- Training time and costs are high but are an obvious necessity for safe operations. Air warriors of IAF, besides being put through a vigorous training programme during induction, have to submit to regular training and refresher courses throughout their careers. Indeed, pilots first go through a rather extensive 3-stage training programme and are thereafter regularly assessed on their progress by a formal examining body.
- Training is not just limited to ‘type of aircraft related training’ or ‘role training’. Instead, there is recurrent training and training after interregnums in flying in a particular role, besides periodic checks and re-assessment. Organizations like the Aircrew Examination Board (AEB) and Defence Air Staff Inspection (DASI), which independently check the training and proficiency of individual pilots, squadrons and bases, exist precisely to ensure the above. Weak aircrew are identified and put through correctional procedures. This could sometimes lead to the shifting of a pilot to a different flying branch or even result in the pilot being grounded.
- Since replacing either man or machine is a very expensive proposition, detailed standard operating procedures (SOPs) are drawn up for each fleet, type, role and area to standardize operations.
- Accidents and incidents are treated seriously and investigated every time. The cause of the accident is identified and corrective measures are formulated. Effective and immediate communication of the findings from such investigations and subsequent sharing of data across IAF units for accident prevention is mandatory.
- An open work culture is encouraged to discuss mistakes, problems, accidents and incidents through daily interactions in briefings at flying stations, squadrons or units.
Flight safety at a time when air warriors are becoming more complex
The fast-paced evolution of technology and changing tactics in air warfare bring with them their own sets of challenges to flight safety. For a long time IAF had dedicated aircraft for dedicated roles like ground attack or air superiority. Today, however, fighter aircraft are more often multi / omni role machines capable of carrying out diverse operations simultaneously. This means that the pilot must also be trained to be equally adept in varied roles. This changed environment requires the adoption of newer approaches to flight safety.
To its credit, IAF has kept its eyes open to the challenges of sustaining the flight safety effort and has responded with a range of new initiatives in this domain. In recent years efforts are being made to achieve a zero or near zero accident rate. One such initiative is to reorganize the people looking after flight safety at IAF bases. Today, the IAF’s flight safety team under the Air Officer Commanding / Station Commander is headed by a Station Aerospace Safety & Investigation Officer (SAS & IO) from the Operations side. He is assisted by the Maintenance Safety & Investigation Officer (MS & IO) along with two Maintenance Safety Warrant Officers (MSWOs). An Administration Safety & Investigation Officer (AS&IO) represents a second node assisting SAS & IO along with two Administration Safety Warrant Officer (ASWOs).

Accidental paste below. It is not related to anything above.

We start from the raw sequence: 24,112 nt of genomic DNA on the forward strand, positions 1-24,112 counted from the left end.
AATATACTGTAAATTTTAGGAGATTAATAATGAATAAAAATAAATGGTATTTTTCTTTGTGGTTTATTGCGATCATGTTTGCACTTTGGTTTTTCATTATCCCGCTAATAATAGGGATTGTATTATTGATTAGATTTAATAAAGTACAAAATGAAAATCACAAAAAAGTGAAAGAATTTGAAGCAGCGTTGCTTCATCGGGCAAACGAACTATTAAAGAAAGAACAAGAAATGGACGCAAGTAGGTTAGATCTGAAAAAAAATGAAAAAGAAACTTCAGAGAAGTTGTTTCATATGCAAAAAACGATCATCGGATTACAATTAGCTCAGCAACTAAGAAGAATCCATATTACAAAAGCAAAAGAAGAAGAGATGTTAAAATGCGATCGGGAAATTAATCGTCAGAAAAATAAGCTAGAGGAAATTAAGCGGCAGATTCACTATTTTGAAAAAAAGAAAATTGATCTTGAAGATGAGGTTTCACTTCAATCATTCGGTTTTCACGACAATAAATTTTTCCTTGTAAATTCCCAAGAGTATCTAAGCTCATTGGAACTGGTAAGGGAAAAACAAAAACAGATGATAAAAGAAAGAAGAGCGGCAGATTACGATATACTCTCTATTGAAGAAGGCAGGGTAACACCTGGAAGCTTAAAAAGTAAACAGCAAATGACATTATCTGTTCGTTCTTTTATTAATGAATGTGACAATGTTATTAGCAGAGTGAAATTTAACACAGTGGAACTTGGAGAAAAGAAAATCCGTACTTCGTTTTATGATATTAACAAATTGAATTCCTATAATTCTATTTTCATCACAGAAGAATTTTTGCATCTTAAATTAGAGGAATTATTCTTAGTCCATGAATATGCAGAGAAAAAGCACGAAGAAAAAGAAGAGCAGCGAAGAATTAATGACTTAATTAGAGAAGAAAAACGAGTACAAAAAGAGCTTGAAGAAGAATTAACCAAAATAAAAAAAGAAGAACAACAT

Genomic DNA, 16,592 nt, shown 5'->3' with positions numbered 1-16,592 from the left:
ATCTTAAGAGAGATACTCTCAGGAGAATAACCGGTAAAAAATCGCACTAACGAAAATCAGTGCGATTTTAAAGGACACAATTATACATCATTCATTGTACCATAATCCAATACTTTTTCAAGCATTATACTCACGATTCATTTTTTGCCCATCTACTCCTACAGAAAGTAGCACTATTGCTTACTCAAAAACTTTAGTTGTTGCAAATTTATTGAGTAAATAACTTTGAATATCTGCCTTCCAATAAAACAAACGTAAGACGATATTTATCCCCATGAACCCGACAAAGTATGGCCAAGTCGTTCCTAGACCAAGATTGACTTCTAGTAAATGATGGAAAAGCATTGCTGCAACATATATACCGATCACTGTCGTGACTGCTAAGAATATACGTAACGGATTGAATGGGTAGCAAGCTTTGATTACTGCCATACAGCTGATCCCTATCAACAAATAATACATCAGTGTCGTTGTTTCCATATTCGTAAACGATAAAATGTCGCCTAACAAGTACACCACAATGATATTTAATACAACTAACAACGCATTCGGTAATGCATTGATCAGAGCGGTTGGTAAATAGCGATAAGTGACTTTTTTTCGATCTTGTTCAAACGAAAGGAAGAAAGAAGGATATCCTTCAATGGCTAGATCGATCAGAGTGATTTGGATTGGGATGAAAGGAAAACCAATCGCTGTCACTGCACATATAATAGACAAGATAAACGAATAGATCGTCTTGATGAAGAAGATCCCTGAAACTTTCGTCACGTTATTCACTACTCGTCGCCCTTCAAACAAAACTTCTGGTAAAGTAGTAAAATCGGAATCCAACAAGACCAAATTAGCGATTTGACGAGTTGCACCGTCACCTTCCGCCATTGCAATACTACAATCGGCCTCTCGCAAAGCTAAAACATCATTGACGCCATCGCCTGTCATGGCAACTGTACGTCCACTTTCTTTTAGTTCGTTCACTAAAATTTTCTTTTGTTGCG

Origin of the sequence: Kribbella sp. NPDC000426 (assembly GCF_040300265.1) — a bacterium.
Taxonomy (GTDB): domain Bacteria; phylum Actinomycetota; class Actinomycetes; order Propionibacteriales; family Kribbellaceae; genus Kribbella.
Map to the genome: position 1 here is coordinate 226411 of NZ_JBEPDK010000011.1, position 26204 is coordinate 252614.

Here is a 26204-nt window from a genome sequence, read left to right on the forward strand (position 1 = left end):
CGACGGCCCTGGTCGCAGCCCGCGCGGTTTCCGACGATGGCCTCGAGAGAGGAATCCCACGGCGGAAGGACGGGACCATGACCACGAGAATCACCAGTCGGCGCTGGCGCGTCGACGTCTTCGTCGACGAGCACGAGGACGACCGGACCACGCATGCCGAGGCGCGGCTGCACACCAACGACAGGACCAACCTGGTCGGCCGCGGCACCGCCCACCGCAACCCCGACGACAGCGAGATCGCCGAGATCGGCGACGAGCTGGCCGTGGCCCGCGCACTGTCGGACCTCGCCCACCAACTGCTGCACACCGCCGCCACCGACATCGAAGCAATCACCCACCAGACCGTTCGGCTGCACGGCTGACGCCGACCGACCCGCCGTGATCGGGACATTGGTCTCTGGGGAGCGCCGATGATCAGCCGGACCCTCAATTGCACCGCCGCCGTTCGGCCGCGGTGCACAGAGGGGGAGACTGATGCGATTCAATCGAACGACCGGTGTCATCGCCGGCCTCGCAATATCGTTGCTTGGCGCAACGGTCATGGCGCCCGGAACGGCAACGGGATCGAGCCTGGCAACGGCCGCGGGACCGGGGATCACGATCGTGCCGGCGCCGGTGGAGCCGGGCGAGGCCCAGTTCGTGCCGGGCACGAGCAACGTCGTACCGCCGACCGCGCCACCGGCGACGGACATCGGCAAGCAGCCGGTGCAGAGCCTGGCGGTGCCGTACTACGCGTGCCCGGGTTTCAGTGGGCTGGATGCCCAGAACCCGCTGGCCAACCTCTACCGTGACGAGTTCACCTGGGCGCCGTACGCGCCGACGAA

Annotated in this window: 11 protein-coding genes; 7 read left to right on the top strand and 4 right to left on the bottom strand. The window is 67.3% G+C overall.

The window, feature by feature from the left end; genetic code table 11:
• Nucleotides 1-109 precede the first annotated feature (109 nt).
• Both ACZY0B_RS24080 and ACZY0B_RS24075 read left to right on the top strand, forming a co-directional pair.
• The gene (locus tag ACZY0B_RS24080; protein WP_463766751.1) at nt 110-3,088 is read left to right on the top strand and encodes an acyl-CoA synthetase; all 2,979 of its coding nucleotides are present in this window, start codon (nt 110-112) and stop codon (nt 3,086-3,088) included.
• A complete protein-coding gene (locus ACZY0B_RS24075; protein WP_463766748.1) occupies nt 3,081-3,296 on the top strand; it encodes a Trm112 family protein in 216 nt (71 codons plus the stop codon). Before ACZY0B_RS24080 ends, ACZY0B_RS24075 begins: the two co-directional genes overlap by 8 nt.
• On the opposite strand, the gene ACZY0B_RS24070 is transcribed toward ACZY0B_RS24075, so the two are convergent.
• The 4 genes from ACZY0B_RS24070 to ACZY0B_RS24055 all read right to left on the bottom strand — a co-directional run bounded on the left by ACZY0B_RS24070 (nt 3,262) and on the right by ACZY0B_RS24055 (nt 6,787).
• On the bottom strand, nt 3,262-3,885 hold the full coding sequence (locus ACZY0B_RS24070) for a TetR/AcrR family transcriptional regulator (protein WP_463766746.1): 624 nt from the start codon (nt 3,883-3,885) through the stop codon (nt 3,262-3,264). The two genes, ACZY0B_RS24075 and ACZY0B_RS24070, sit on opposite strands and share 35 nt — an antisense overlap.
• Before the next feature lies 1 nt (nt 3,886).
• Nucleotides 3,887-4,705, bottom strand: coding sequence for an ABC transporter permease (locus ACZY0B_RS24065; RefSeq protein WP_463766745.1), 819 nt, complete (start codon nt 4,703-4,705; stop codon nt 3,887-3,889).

IAF has also implemented a reporting system called ‘JUST’. Here voluntary reporting of errors or SOP violations is encouraged and those who volunteer information are protected from any disciplinary action. Accidents / Incidents are investigated using a system called Human Factor Analysis and Classification System (HFACS). Incidentally, IAF migrated to HFACS after studying various methods being employed the world over.
Obviously, these changes do not guarantee safety but reflect the fact that IAF is aware of increasing challenges to the same. Today flight safety has evolved into aerospace safety and an alert force will face the attendants risks better. All indications suggest that IAF constantly strives to be such a force.
Flight Lieutenant Dipankar Jha is a veteran of the Indian Air Force where he flew helicopters. An alumnus of the National Defence Academy and XLRI, Jamshedpur, he is a keen watcher of developments in aviation, defence and geopolitics.
Featured Image: Two IAF Su-30 MKIs flying in formation. Courtesy: IAF